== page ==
I recommended the diesel to two friends and they love it, although one has since downsized because they don't have to cart the kids around anymore. They got a good price for it too when they sold it privately which is always a good indicator that it's a desirable vehicle.
This is the third generation of the California-designed soft roader and remains true to the formula a biggish, practical but well equipped all-wheel drive wagon with seven seats that doesn't cost the earth. Our test vehicle, the mid-range Elite, is priced from $45,990 which includes an auto.
What a good looking bus. The previous one always looked a bit round and pudgy. This one on the other hand presents a sleeker, more sophisticated look. The two rear seats are among the biggest and best in the business. They can be used together or individually and can even accommodate adults at a pinch.
Anyone who has ridden in the back of a 4WD or people mover knows it can become claustrophobic back there and that makes air conditioning so important. The car comes with front and rear air with third row air-conditioning vents standard across the range.
The 2.2-litre turbo diesel is a gem. Producing 145kW of power and 436Nm of torque when paired with the auto (421Nm with the manual), it's nice and smooth, and delivers a generous mix of power and economy.
The diesel is paired with Hyundai's in-house six-speed auto, with the facility to change gears manually if desired. Everything is really new apart from the engine and transmission. It has been totally redesigned and sits on a new platform, with new suspension that has been tuned for Australian conditions.
Dual flow dampers are fitted designed to deliver a smoother more comfortable ride in normal conditions, but provide a firmer, more dynamic response when required. The new electric steering system is speed sensitive, more accurate and quicker to respond, and the driver dial in the level of assistance required with three settings from which to choose.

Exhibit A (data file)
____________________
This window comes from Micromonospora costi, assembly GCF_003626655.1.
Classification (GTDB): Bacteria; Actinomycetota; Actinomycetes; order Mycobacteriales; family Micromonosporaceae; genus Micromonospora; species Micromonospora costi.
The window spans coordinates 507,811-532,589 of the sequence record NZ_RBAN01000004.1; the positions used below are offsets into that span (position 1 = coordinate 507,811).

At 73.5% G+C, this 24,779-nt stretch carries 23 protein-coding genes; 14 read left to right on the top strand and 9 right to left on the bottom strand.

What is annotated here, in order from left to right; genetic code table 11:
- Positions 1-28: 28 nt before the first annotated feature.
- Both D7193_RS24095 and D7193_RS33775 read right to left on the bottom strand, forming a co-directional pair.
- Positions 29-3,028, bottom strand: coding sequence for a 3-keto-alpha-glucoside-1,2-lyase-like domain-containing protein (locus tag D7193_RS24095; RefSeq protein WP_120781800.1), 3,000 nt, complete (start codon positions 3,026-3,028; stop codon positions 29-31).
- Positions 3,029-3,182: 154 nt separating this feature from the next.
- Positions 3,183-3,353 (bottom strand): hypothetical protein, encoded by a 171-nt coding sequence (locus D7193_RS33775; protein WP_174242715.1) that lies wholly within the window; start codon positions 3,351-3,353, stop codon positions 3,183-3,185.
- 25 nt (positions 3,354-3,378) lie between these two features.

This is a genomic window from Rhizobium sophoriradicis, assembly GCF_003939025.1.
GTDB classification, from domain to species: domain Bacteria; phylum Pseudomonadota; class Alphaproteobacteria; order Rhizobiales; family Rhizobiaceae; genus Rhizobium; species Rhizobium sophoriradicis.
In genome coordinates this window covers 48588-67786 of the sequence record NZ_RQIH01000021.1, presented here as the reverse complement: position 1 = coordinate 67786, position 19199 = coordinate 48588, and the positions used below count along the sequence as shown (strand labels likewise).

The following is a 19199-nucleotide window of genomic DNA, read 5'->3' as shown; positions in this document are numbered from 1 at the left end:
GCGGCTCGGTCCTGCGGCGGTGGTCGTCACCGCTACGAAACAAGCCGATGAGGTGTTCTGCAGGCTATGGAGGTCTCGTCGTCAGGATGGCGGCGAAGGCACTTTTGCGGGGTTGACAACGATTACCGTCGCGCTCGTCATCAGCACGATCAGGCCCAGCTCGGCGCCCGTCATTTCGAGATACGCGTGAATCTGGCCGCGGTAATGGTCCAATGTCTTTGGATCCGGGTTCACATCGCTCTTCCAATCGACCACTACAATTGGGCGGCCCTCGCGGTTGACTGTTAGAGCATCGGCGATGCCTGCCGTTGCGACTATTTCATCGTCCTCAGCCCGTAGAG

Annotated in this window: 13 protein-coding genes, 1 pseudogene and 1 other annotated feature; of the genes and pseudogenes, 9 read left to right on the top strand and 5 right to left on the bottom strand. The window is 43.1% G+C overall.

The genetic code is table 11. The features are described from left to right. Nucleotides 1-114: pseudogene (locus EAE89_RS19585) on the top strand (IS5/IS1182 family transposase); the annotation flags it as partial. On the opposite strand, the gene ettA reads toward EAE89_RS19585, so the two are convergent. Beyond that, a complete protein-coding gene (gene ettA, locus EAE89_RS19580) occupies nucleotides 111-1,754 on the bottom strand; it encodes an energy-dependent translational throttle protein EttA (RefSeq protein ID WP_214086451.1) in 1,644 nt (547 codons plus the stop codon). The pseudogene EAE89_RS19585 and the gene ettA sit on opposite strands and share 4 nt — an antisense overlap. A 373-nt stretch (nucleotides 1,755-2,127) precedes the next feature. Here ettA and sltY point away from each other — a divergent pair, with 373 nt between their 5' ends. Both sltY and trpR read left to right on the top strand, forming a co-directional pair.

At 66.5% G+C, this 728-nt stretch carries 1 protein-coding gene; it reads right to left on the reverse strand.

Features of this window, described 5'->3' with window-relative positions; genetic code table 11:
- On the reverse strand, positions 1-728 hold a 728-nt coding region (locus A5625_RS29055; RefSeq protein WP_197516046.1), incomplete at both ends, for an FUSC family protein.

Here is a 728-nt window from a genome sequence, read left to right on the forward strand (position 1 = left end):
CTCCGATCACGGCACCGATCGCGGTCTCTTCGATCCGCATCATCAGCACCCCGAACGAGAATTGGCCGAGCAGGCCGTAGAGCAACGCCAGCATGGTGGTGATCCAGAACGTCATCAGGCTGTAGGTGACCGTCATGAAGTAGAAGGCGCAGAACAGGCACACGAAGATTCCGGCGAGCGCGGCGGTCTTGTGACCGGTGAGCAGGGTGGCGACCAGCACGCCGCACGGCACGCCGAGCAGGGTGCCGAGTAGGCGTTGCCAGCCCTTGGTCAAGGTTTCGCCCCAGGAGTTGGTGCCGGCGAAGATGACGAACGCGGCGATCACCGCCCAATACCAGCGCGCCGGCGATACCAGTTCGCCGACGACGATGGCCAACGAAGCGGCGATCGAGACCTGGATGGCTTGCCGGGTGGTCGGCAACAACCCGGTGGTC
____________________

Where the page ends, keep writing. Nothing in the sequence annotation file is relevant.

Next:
Fuel consumption is rated at 7.3 litres/100km and it has a 64-litre tank giving it a theoretical range of 867km. We haven't needed to fill it yet, so we'll wait and see how close the figure is to the manufacturer's claims.
Gets a full five stars for safety, with seven airbags as standard including a driver's knee bag to prevent the lower legs in an accident. It's equipped with electronic stability and traction control, along with Advanced Traction Cornering Control (ATCC), a reversing camera and rear parking sensors.
It's full of surprises. Leather and climate control air conditioning, push button start, electric brake it's got it all. Like the way lights tucked under the exterior mirrors turn on automatically when you walk up to the car.
Love the fact navigation is part of the deal too. It's a big, bright easy to use touchscreen that tells you what the speed limit is and warns of any speed cameras in the area that you're travelling through it even takes into account the traffic conditions when calculating the route.
If Kia can do it why do other car makers find it so difficult to provide this simple service every car should have this. The only thing missing that we would really like to see is a digital speedometer, or at least the option to display the car's speed digitally.
It's so important with so many speed camera these days. For some reason the Koreans haven't cottoned on to this yet? Having said that the speedo is easy to read so don't stress.
The Hyundai Santa Fe is one of our long time favourites.
Hyundai Santa Fe Elite
Price: from $45,990
Warranty: 5 year roadside
Engine: 2.2-litre diesel 4-cyl, 145kW/436Nm
Transmission: 6-speed auto, AWD
Thirst: 7.3L/100km, CO2 192g/km
Nissan X-Trail ST
Price: from $45,240
Engine: 2.0-litre diesel 4-cyl, 110kW/320Nm
Transmission: 6-speed auto, AWD
Thirst: 7.4L/100km, CO2 196g/km
Subaru Forester XT
Price: from $40,990
Engine: 2.0-litre diesel 4-cyl, 108kW/350Nm
Transmission: 6-speed manual, AWD
Thirst: 6.0L/100km, CO2 158g/km